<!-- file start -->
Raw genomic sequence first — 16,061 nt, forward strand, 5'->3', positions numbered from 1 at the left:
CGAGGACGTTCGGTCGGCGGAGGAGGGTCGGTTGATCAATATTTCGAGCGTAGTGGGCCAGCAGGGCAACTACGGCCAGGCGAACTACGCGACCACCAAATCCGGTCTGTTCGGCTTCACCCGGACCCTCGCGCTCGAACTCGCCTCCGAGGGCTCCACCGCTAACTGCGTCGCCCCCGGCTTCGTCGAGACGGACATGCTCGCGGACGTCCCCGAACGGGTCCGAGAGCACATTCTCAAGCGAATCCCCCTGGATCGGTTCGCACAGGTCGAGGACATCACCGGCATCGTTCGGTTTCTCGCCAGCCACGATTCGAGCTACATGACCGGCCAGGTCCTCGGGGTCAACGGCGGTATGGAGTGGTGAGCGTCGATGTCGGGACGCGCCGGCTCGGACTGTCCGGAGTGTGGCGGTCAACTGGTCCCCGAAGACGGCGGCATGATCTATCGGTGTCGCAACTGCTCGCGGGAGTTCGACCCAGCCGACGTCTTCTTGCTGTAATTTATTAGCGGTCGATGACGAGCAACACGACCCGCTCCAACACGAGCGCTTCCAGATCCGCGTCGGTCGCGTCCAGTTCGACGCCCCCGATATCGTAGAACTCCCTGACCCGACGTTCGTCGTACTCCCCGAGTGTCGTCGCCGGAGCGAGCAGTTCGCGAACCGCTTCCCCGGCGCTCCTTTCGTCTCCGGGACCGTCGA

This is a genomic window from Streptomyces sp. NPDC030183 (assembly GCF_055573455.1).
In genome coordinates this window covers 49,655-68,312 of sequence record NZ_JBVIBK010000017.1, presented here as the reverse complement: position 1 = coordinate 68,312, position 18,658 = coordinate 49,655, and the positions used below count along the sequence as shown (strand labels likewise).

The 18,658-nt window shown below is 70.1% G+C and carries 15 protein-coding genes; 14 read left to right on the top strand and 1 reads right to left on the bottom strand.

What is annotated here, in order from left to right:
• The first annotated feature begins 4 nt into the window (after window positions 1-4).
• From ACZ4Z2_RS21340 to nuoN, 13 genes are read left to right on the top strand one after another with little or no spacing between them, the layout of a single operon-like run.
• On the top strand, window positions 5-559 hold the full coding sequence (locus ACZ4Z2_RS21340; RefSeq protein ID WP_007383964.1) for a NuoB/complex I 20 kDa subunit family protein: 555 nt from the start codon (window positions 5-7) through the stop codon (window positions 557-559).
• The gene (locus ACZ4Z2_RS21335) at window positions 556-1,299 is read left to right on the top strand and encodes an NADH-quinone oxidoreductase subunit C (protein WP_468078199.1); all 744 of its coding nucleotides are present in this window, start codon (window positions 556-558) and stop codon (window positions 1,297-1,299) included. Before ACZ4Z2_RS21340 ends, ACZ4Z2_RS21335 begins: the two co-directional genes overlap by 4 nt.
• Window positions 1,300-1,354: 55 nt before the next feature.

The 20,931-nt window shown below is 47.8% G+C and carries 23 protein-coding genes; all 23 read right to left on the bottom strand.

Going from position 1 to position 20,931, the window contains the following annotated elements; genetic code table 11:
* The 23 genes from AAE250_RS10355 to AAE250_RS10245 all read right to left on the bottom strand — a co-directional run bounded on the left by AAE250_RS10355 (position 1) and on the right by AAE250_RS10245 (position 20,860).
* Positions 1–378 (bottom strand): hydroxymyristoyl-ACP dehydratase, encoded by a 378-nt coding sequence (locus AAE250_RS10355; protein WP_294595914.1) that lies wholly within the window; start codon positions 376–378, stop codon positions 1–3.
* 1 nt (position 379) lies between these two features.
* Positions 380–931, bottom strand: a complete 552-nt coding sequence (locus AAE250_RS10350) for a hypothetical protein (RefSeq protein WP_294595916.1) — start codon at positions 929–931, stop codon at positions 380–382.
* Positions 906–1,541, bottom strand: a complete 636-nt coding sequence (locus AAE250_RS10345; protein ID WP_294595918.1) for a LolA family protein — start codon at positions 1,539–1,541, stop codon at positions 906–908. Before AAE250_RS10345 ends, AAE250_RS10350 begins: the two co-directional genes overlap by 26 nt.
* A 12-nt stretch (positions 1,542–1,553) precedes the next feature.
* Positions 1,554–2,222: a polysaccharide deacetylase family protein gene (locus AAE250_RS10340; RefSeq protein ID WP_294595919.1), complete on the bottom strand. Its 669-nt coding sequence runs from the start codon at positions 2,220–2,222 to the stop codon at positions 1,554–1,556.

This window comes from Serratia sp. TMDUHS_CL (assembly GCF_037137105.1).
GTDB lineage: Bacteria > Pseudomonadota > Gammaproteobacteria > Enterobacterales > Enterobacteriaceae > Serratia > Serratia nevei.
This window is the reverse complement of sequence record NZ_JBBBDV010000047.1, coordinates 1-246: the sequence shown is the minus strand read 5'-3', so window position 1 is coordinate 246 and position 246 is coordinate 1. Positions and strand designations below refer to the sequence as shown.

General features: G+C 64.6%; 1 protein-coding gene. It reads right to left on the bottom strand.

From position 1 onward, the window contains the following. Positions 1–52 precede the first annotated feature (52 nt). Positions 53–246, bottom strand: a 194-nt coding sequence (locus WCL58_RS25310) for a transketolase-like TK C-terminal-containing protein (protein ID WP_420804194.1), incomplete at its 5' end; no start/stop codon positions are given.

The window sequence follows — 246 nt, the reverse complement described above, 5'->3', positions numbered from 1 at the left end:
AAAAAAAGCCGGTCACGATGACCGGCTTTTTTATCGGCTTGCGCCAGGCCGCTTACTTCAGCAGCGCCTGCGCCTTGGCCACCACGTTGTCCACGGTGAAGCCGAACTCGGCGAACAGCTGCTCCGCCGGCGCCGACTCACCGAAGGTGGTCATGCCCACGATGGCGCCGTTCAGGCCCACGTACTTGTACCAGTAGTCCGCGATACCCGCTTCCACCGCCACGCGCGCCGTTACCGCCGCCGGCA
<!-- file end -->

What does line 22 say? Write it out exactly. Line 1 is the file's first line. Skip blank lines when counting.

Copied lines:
GTDB lineage: Bacteria > Pseudomonadota > Gammaproteobacteria > Enterobacterales > Enterobacteriaceae > Serratia > Serratia nevei.